Our vision is to develop a new generation of energy materials that can tolerate defects to achieve efficient performance when grown by cost-effective, scalable synthetic approaches. We are an interdisciplinary team, with interests spanning from creating new fundamental insights into carrier-matter interactions, through to utilising our skills in controlling complex materials and interfaces to produce high-performing devices for clean energy conversion.

Broadly, our research is clustered into three main areas covering fundamentals, synthesis and device development:

Perovskite-Inspired Materials

We are developing a unique class of sustainable semiconductors that can tolerate imperfections to achieve efficient performance despite high defect densities. Materials studied include bismuth-based perovskites, chalcohalides and chalcogenides. Read more in our recent commentary in Nature Communications.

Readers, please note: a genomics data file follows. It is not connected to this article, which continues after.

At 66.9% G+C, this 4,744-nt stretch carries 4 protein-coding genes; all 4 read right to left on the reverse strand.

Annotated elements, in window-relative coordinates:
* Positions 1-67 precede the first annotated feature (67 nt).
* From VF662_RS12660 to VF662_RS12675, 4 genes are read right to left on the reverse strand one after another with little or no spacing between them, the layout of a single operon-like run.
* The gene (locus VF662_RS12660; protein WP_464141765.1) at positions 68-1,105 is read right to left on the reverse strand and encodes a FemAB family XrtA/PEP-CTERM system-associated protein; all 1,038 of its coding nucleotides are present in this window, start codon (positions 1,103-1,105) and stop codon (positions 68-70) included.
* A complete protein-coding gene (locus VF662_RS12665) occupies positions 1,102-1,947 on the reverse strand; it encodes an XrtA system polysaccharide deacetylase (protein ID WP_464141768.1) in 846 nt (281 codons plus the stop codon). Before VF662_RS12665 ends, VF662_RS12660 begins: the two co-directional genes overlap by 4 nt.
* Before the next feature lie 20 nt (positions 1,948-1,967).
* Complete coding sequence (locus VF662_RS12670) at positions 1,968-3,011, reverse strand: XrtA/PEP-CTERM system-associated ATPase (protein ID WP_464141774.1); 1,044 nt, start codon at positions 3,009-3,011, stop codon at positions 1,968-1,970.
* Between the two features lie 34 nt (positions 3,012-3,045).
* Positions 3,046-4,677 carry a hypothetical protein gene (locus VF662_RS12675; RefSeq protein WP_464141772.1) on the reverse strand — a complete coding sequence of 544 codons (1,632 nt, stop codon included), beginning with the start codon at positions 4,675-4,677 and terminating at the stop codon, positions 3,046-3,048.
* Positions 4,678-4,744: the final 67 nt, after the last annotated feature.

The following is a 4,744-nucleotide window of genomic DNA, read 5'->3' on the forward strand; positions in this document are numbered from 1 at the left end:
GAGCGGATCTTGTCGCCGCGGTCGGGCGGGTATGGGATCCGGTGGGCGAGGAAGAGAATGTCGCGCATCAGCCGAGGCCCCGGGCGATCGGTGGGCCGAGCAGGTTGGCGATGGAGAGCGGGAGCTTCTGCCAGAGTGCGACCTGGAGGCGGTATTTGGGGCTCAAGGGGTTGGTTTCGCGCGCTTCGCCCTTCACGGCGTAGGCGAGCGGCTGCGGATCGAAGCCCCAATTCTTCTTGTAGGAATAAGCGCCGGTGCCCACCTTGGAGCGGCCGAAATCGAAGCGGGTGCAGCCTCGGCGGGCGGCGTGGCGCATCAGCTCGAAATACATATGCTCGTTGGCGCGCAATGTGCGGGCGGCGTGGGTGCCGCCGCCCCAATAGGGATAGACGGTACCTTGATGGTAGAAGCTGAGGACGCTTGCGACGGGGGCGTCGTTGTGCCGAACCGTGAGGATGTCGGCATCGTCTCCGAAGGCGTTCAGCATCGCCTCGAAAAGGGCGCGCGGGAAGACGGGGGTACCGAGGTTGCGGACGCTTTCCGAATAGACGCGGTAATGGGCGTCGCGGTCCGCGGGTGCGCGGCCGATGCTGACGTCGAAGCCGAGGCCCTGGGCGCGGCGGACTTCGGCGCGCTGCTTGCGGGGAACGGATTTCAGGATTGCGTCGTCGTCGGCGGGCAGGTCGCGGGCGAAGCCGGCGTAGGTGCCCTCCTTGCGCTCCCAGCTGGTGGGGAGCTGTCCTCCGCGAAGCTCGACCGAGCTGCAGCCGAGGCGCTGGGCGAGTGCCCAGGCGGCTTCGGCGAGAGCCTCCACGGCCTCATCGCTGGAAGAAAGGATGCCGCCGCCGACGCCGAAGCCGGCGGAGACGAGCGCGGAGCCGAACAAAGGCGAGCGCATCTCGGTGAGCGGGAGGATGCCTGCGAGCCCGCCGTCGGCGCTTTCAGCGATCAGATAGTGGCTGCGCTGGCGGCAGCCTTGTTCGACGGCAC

Advanced Materials Synthesis

We have devised a spectrum of solution- and vapour-based methods for synthesising high-quality nanocrystals, thin films and single crystals from novel materials. These include chemical vapour transport, spatial atomic layer deposition, and ligand-assisted reprecipitation of nanoplatelets with controlled thickness. 

Sustainable Energy Devices

Through careful control over bulk properties and interfaces, we have assembled complex structures to derive functionality from new materials, with applications spanning from photovoltaics, photoelectrochemical cells, light-emitting diodes and radiation detectors.